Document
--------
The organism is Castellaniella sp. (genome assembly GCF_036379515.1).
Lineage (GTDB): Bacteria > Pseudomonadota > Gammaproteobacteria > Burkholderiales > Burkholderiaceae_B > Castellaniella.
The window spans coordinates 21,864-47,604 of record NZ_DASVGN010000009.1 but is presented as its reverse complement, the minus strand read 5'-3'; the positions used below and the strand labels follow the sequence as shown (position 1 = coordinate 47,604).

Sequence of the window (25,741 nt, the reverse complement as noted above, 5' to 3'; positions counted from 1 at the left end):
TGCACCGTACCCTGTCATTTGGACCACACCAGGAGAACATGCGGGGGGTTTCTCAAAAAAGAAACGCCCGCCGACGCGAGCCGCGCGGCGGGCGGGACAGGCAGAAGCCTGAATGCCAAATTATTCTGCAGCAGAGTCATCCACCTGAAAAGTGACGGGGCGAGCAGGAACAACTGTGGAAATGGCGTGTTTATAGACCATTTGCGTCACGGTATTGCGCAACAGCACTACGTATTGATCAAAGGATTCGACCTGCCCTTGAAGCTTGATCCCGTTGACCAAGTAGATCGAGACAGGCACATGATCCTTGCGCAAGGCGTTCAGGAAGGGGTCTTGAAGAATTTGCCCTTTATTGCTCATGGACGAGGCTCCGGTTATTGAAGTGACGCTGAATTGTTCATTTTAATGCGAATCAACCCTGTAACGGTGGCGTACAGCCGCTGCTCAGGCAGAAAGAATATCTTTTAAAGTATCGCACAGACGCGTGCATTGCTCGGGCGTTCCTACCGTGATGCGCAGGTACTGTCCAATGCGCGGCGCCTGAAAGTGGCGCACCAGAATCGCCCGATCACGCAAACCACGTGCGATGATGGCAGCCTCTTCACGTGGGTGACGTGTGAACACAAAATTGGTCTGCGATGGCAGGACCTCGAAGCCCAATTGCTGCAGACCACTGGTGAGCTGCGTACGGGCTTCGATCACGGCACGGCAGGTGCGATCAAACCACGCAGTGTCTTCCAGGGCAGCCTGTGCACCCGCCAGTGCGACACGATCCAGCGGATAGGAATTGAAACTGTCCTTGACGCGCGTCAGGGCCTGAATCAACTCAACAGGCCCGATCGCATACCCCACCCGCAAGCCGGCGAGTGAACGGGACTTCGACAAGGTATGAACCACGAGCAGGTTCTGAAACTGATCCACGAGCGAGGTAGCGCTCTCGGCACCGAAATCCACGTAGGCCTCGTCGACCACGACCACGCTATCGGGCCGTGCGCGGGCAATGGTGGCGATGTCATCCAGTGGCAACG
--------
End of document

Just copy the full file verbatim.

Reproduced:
The organism is Castellaniella sp. (genome assembly GCF_036379515.1).
Lineage (GTDB): Bacteria > Pseudomonadota > Gammaproteobacteria > Burkholderiales > Burkholderiaceae_B > Castellaniella.
The window spans coordinates 21,864-47,604 of record NZ_DASVGN010000009.1 but is presented as its reverse complement, the minus strand read 5'-3'; the positions used below and the strand labels follow the sequence as shown (position 1 = coordinate 47,604).

Sequence of the window (25,741 nt, the reverse complement as noted above, 5' to 3'; positions counted from 1 at the left end):
TGCACCGTACCCTGTCATTTGGACCACACCAGGAGAACATGCGGGGGGTTTCTCAAAAAAGAAACGCCCGCCGACGCGAGCCGCGCGGCGGGCGGGACAGGCAGAAGCCTGAATGCCAAATTATTCTGCAGCAGAGTCATCCACCTGAAAAGTGACGGGGCGAGCAGGAACAACTGTGGAAATGGCGTGTTTATAGACCATTTGCGTCACGGTATTGCGCAACAGCACTACGTATTGATCAAAGGATTCGACCTGCCCTTGAAGCTTGATCCCGTTGACCAAGTAGATCGAGACAGGCACATGATCCTTGCGCAAGGCGTTCAGGAAGGGGTCTTGAAGAATTTGCCCTTTATTGCTCATGGACGAGGCTCCGGTTATTGAAGTGACGCTGAATTGTTCATTTTAATGCGAATCAACCCTGTAACGGTGGCGTACAGCCGCTGCTCAGGCAGAAAGAATATCTTTTAAAGTATCGCACAGACGCGTGCATTGCTCGGGCGTTCCTACCGTGATGCGCAGGTACTGTCCAATGCGCGGCGCCTGAAAGTGGCGCACCAGAATCGCCCGATCACGCAAACCACGTGCGATGATGGCAGCCTCTTCACGTGGGTGACGTGTGAACACAAAATTGGTCTGCGATGGCAGGACCTCGAAGCCCAATTGCTGCAGACCACTGGTGAGCTGCGTACGGGCTTCGATCACGGCACGGCAGGTGCGATCAAACCACGCAGTGTCTTCCAGGGCAGCCTGTGCACCCGCCAGTGCGACACGATCCAGCGGATAGGAATTGAAACTGTCCTTGACGCGCGTCAGGGCCTGAATCAACTCAACAGGCCCGATCGCATACCCCACCCGCAAGCCGGCGAGTGAACGGGACTTCGACAAGGTATGAACCACGAGCAGGTTCTGAAACTGATCCACGAGCGAGGTAGCGCTCTCGGCACCGAAATCCACGTAGGCCTCGTCGACCACGACCACGCTATCGGGCCGTGCGCGGGCAATGGTGGCGATGTCATCCAGTGGCAACG